Kalocsa Travel Guide

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Baroque Church in Kalocsa

Baroque Church in Kalocsa

Tamás Csapai

Kalocsa is a one thousand year old picturesque little town. It lies along the Danube 120 kilometers south of Budapest . Its magnificent baroque monuments, its flourishing folk art and its “red gold”, Hungarian red paprika, are well-known all over the world. 

The history of this town is almost as old as that of Hungary . Astrik, the prelate who brought the crown for Stephen, the first king of Hungary , bore the title of “Archiepiscopus Colocae”, archbishop of Kalocsa. Over the course of centuries the town was not much afflicted by the calamities of history. As the geographical and administrative center of the region, Kalocsa preserved its values without being disturbed. For the tourists, it’s a lovely place worth seeing. For its inhabitants, it is a growing developing town which protects the relics of the past, and has new prospects for the future.

The environments of Kalocsa show all the splendour of a low-land landscape. The green fields of wheat, hundreds of flowers in the fields, the forests of the Danube valley with their rusting leaves, the white farmhouses typical to this region have inspired many artists. Moreover, this lowland world is an inexhaustible source of Kalocsa’s folk art. Art admired not only in Hungary but all over the world.

Kalocsa may be approached from any direction. You know you are close when you first catch sight of cathedral with the two towers. This monumental church was built between the years 1735 and 1754. It is the most prominent of all the other baroque buildings in the dramatic Holy Trinity Square . The stuccos of the church, the two marvelous reliefs by Miklós Izsó, and the famous organ of the firm Angster of Pécs arouse the interest of many visitors. From time to time, skilled musicians play the organ with its three keyboards and more than four thousand pipes.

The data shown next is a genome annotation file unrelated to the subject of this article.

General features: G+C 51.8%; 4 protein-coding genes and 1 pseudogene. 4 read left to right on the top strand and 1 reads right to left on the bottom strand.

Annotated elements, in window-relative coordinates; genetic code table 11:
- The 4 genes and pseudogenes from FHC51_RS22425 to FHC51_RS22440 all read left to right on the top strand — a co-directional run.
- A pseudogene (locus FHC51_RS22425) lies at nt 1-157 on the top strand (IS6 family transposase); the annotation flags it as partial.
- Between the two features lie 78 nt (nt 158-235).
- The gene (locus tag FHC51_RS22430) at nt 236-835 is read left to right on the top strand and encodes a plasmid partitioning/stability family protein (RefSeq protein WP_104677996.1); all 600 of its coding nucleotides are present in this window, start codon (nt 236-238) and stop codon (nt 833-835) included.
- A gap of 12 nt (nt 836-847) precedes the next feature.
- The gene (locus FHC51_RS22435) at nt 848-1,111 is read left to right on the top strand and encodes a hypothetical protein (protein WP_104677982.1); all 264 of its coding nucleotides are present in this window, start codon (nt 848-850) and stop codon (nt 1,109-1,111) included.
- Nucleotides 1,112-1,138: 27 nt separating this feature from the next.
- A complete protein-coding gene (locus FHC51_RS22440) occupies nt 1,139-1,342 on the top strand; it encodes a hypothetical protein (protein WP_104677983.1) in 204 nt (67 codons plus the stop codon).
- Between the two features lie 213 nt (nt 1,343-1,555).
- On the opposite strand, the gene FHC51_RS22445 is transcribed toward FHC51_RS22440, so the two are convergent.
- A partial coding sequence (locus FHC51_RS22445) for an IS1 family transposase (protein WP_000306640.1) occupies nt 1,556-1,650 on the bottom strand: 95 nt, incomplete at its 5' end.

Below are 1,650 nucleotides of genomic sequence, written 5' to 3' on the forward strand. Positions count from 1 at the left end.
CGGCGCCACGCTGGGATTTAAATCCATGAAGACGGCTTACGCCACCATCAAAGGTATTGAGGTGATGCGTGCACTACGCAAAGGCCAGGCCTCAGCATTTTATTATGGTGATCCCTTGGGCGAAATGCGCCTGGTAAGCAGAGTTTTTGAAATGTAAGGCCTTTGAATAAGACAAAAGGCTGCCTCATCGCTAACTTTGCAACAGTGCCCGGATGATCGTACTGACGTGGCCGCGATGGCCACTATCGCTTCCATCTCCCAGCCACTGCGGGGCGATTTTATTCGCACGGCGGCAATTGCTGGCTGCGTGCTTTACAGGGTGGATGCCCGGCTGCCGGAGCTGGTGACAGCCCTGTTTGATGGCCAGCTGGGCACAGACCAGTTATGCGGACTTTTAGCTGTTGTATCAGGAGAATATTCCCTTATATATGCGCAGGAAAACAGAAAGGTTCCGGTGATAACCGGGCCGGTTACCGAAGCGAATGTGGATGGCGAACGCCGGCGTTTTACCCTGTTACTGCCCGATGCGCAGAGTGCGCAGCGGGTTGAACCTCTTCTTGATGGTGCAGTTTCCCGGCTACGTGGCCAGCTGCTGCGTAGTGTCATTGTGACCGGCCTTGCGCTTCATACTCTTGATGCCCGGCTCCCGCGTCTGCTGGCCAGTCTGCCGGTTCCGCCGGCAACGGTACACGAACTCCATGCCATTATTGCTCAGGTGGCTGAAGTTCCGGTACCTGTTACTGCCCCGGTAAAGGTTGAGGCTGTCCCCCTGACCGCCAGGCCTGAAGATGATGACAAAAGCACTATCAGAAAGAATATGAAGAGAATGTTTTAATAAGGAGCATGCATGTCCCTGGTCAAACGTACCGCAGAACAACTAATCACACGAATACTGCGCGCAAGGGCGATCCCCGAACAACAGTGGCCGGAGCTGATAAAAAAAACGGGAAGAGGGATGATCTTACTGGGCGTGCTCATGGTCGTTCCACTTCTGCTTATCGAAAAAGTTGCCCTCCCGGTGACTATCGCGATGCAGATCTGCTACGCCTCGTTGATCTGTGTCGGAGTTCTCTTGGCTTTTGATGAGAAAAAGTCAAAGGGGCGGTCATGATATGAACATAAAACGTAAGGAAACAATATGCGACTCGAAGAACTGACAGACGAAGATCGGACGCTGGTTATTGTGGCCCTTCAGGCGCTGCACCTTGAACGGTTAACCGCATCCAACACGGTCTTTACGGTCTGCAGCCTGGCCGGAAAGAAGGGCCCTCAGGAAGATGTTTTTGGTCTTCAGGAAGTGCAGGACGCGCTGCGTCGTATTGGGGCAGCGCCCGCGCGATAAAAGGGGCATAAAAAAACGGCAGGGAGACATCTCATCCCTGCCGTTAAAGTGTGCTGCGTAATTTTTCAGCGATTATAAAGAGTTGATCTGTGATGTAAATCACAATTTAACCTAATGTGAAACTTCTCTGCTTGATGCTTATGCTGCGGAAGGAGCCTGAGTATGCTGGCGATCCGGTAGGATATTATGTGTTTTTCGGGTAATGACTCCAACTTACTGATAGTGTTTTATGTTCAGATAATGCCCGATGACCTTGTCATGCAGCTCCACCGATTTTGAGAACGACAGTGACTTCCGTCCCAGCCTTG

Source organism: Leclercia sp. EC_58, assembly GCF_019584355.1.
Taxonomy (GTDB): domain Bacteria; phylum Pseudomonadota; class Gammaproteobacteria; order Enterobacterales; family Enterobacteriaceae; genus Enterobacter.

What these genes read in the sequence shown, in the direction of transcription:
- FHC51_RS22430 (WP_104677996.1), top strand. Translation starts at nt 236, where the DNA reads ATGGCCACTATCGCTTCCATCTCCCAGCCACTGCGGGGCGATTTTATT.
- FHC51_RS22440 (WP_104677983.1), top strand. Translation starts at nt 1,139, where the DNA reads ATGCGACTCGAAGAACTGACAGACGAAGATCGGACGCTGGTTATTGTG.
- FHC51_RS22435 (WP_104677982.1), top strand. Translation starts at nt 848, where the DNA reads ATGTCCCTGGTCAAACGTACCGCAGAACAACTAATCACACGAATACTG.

The library of the Archbishop’s Castle is a treasury of universal culture. “Compendium Medicinae” by Langfrancus, a Parisian physician, Martin Luther’s bible, bearing the autograph of Luther himself, the “Beard-Codex” by Beck Konrad, the Singalesian Bible written on palm leaves – these are only a few samples of the library’s treasures. The ceremonial hall of the library is also worth seeing. Its walls are covered with Maulbretsch-frescos. The magnificent gilt bindings of the volumes were made by the Viennese family of book-binders. Among the books there are interesting medieval astronomical instruments and maps. The first authentic duplicate of the Hungarian royal crown is also to be seen here. 

The main street of the town, beginning at the Holy Trinity Square , is named after St. Stephen. Like the square, it has a baroque character. Here one can see the building of the former seminary which now is the site for Pál Tomori College . The Károly Visky Museum is also located on this street. This Museum displays a rich collection of peasant craft products. Through these objects we may get an insight into traditional culture of the ancient inhabitants of Kalocsa and its surrounding environments called Great Kalocsa.